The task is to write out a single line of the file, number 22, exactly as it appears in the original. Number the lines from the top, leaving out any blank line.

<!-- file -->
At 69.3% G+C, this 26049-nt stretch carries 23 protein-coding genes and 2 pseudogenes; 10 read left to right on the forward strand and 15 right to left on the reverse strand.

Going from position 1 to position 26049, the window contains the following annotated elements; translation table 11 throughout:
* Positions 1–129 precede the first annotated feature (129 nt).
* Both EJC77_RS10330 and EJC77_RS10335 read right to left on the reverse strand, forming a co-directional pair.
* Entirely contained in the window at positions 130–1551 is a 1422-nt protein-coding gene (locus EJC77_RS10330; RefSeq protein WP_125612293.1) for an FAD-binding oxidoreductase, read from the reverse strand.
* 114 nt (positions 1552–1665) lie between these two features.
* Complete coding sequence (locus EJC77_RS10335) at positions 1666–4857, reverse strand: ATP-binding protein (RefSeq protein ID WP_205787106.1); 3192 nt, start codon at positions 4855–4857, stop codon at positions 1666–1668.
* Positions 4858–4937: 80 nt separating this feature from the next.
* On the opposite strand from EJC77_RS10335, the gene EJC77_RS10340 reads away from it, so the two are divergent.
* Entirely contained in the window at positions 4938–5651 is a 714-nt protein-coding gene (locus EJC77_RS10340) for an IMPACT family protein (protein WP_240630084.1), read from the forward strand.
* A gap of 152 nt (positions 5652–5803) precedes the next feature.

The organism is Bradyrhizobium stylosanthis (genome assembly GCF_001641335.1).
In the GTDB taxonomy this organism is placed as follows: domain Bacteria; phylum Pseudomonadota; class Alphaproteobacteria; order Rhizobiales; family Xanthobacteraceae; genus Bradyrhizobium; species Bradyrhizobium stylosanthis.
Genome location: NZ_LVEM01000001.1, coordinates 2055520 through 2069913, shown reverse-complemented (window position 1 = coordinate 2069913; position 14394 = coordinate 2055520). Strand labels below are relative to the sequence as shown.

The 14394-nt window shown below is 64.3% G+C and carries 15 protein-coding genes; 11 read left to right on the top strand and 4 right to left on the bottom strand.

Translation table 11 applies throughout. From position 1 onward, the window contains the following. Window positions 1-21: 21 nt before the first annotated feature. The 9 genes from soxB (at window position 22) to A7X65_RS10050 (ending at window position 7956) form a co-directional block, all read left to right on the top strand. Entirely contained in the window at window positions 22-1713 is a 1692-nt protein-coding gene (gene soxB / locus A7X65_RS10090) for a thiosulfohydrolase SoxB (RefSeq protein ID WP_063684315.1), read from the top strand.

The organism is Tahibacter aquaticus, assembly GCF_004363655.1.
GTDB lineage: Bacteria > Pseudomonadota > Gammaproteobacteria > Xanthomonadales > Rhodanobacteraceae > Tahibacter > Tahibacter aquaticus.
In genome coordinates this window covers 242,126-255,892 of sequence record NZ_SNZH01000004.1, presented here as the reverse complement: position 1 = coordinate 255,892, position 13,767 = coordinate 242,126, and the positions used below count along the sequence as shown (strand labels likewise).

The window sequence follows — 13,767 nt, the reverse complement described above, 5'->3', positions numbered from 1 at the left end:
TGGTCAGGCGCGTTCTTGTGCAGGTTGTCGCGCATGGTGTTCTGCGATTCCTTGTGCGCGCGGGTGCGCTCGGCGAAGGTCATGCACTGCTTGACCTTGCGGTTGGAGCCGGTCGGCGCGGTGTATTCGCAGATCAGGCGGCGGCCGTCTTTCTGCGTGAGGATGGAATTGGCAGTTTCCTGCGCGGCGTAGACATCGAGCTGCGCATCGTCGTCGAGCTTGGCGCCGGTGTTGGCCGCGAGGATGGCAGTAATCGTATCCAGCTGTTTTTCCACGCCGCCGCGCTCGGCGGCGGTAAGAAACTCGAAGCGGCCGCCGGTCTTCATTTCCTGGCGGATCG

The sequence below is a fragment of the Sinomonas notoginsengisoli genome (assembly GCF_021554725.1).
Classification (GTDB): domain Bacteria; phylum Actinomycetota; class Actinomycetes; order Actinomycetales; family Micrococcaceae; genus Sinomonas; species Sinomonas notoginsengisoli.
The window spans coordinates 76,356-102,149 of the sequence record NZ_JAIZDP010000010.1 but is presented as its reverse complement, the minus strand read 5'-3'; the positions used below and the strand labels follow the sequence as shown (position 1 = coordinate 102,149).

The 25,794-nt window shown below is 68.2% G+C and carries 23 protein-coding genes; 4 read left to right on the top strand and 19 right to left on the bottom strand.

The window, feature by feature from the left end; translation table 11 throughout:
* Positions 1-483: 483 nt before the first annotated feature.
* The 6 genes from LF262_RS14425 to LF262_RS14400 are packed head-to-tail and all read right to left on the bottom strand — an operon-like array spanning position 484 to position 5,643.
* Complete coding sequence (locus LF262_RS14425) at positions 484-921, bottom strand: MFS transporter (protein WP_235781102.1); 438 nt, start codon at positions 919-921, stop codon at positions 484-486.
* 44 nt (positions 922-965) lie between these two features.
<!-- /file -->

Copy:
The sequence below is a fragment of the Sinomonas notoginsengisoli genome (assembly GCF_021554725.1).